How Addiction Can Steal Your Life


When you are chained by an addiction, it affects every area of your life. Addiction ruins lives, devastates families, destroys relationships, negatively impacts your career, decreases your ability to perform well in school, and causes health problems. People with addictions are more likely to get divorced, less likely to graduate from high school or college, less likely to get promoted at work, and more likely to develop diseases related to their addiction. Addiction also affects our society as a whole and burdens us all. Here are some alarming statistics about the dangerous effects of addiction.

• Smoking is the number-one preventable cause of death.
• Being overweight or obese ranks third on the list of preventable causes of death.
• Obesity, often caused by an addiction to unhealthy food, costs our society over $145 billion annually.
• Medical costs for an obese person are 42 percent higher than those of a healthy-weight person.
• Morbid obesity is associated with more than thirty medical conditions and diseases, including an increased risk for Alzheimer’s disease, diabetes, and stroke.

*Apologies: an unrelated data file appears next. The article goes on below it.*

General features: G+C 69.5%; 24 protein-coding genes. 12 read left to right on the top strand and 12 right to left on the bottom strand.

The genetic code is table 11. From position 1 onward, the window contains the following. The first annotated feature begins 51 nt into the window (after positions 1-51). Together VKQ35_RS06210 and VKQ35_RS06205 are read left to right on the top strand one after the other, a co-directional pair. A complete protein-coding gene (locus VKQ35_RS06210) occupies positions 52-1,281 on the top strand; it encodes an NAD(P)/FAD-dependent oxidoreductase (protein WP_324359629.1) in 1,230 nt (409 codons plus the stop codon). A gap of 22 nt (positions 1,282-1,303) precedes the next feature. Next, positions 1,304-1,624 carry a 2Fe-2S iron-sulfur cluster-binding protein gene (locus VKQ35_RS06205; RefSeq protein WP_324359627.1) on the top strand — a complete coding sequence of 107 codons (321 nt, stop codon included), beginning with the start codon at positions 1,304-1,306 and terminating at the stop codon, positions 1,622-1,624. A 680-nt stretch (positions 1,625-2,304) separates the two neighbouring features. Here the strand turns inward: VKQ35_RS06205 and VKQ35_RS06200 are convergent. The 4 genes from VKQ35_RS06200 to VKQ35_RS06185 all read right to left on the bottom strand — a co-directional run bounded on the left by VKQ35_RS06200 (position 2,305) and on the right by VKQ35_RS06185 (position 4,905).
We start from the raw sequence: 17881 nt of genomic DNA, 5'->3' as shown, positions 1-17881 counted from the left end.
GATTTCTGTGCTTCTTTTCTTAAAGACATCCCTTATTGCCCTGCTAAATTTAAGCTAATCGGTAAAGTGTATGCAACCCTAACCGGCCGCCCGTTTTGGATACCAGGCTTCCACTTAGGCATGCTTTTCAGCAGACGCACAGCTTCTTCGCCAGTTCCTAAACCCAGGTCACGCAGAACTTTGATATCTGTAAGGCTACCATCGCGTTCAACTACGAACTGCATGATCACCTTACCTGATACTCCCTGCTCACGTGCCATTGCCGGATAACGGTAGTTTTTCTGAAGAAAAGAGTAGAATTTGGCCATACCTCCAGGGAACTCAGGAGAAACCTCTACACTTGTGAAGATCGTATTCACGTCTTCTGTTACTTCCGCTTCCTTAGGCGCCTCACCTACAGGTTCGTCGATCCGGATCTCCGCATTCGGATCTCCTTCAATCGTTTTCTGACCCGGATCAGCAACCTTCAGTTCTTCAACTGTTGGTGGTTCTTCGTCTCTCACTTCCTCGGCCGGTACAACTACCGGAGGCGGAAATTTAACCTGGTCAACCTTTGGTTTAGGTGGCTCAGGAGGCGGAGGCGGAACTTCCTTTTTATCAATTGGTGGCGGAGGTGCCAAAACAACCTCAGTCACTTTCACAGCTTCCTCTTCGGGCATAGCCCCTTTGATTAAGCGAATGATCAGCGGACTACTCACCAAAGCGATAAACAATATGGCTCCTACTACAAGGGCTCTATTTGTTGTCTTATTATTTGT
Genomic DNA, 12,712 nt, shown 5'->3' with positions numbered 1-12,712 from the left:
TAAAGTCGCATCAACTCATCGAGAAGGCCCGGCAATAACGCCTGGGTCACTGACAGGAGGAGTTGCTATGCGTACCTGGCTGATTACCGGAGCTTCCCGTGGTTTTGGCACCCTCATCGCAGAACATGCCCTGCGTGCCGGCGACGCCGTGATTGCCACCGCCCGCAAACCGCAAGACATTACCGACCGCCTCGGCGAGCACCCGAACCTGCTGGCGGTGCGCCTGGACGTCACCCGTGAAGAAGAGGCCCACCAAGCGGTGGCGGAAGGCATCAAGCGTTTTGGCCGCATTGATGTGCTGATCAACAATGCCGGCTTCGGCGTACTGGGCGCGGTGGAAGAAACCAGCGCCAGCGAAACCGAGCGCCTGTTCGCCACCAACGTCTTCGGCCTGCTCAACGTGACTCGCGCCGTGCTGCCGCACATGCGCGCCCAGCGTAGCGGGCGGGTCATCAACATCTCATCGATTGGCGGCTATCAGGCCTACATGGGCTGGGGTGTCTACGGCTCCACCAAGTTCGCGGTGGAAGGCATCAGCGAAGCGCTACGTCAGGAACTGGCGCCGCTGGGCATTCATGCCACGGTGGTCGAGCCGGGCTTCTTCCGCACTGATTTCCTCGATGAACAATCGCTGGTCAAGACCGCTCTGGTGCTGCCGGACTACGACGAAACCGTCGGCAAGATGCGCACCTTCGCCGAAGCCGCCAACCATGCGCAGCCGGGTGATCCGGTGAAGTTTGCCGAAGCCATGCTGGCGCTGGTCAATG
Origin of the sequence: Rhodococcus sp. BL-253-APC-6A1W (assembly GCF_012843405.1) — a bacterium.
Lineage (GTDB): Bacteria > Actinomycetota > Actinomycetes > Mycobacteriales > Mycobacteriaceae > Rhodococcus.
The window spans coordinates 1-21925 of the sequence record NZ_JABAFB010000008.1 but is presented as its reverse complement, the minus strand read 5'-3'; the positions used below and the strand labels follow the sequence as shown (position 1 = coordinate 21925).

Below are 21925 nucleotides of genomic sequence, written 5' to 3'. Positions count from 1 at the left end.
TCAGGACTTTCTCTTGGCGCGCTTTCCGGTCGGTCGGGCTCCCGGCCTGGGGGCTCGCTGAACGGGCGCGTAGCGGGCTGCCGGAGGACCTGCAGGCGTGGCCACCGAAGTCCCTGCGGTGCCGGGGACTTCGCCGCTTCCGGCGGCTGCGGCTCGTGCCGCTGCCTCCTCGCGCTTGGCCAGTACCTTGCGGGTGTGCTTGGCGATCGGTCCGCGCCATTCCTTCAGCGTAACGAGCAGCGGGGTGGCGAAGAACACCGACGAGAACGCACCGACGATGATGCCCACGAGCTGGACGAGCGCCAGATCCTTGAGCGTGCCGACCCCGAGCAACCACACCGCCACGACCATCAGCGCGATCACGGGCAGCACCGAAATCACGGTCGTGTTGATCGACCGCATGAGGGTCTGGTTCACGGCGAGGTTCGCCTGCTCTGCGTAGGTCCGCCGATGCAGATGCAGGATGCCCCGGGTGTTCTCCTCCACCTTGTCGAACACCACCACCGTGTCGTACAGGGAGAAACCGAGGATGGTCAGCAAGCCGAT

• Alcohol abuse is the seventh most common preventable cause of death.

Addiction is far more prevalent than you might imagine.

It can affect anyone—you, your spouse, your child, your best friend, your neighbor, your teacher, your coworker, your plumber, even your doctor. Just take a look at the latest numbers.

• More than 23 million Americans age twelve and older are affected by substance abuse or dependence—that’s nearly one in ten Americans.
• One in five Americans between the ages of sixteen and fifty-nine admits to using drugs.
• Nearly one in ten adolescents between the ages of twelve and seventeen surveyed said they had used illicit drugs within the past month.
• One in five drinkers reported drinking five or more drinks on at least one day in the past year.
• More than 28 percent of youths aged twelve to twenty reported drinking in the past month. In some states, the number jumped as high as 40 percent.
• Among underage drinkers, 19 percent identified themselves as binge drinkers and about 6 percent considered themselves to be heavy drinkers. Among young adults aged eighteen to twenty-five, more than 42 percent reported binge drinking, and nearly 16 percent reported heavy drinking.
• Approximately two million adults meet the criteria for pathological gambling. Another four to six million have serious problems with gambling.
• One in ten people who play video games shows signs of addictive behavior.
• Ten percent of adults admit to being addicted to Internet pornography.
• Between 2 and 8 percent of Americans have a compulsive shopping addiction.
• In the U.S., more than 47 million people are smokers.
• In the U.S. two-thirds of people are overweight and one-third are obese.
• About 62 percent of high-earning individuals in the U.S. work more than fifty hours a week, which is the criteria for addiction to work, 35 percent work more than sixty hours, and 10 percent work more than eighty hours.